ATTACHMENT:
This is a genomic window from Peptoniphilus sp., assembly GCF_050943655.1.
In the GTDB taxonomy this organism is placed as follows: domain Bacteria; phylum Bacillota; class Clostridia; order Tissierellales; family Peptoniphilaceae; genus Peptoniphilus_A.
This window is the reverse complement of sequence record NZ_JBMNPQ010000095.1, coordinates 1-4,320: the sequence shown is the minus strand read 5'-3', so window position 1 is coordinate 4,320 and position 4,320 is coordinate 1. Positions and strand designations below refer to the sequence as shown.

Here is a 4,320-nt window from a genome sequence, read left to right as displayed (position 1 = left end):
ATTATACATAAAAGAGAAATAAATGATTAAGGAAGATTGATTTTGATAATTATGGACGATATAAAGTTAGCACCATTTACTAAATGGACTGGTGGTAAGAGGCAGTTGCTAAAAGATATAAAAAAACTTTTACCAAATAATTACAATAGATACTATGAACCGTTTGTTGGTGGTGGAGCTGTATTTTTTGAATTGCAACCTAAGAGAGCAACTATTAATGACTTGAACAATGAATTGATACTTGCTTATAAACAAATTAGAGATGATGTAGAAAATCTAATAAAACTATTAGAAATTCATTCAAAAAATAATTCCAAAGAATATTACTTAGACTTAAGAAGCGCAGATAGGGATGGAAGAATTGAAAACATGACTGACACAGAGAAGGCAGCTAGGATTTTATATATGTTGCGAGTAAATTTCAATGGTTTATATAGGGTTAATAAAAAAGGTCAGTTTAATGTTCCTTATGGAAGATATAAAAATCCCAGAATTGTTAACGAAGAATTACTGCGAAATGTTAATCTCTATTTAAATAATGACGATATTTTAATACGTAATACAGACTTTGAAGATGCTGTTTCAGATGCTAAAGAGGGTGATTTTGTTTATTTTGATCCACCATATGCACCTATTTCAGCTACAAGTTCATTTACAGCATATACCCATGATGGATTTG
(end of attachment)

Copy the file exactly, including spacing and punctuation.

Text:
This is a genomic window from Peptoniphilus sp., assembly GCF_050943655.1.
In the GTDB taxonomy this organism is placed as follows: domain Bacteria; phylum Bacillota; class Clostridia; order Tissierellales; family Peptoniphilaceae; genus Peptoniphilus_A.
This window is the reverse complement of sequence record NZ_JBMNPQ010000095.1, coordinates 1-4,320: the sequence shown is the minus strand read 5'-3', so window position 1 is coordinate 4,320 and position 4,320 is coordinate 1. Positions and strand designations below refer to the sequence as shown.

Here is a 4,320-nt window from a genome sequence, read left to right as displayed (position 1 = left end):
ATTATACATAAAAGAGAAATAAATGATTAAGGAAGATTGATTTTGATAATTATGGACGATATAAAGTTAGCACCATTTACTAAATGGACTGGTGGTAAGAGGCAGTTGCTAAAAGATATAAAAAAACTTTTACCAAATAATTACAATAGATACTATGAACCGTTTGTTGGTGGTGGAGCTGTATTTTTTGAATTGCAACCTAAGAGAGCAACTATTAATGACTTGAACAATGAATTGATACTTGCTTATAAACAAATTAGAGATGATGTAGAAAATCTAATAAAACTATTAGAAATTCATTCAAAAAATAATTCCAAAGAATATTACTTAGACTTAAGAAGCGCAGATAGGGATGGAAGAATTGAAAACATGACTGACACAGAGAAGGCAGCTAGGATTTTATATATGTTGCGAGTAAATTTCAATGGTTTATATAGGGTTAATAAAAAAGGTCAGTTTAATGTTCCTTATGGAAGATATAAAAATCCCAGAATTGTTAACGAAGAATTACTGCGAAATGTTAATCTCTATTTAAATAATGACGATATTTTAATACGTAATACAGACTTTGAAGATGCTGTTTCAGATGCTAAAGAGGGTGATTTTGTTTATTTTGATCCACCATATGCACCTATTTCAGCTACAAGTTCATTTACAGCATATACCCATGATGGATTTG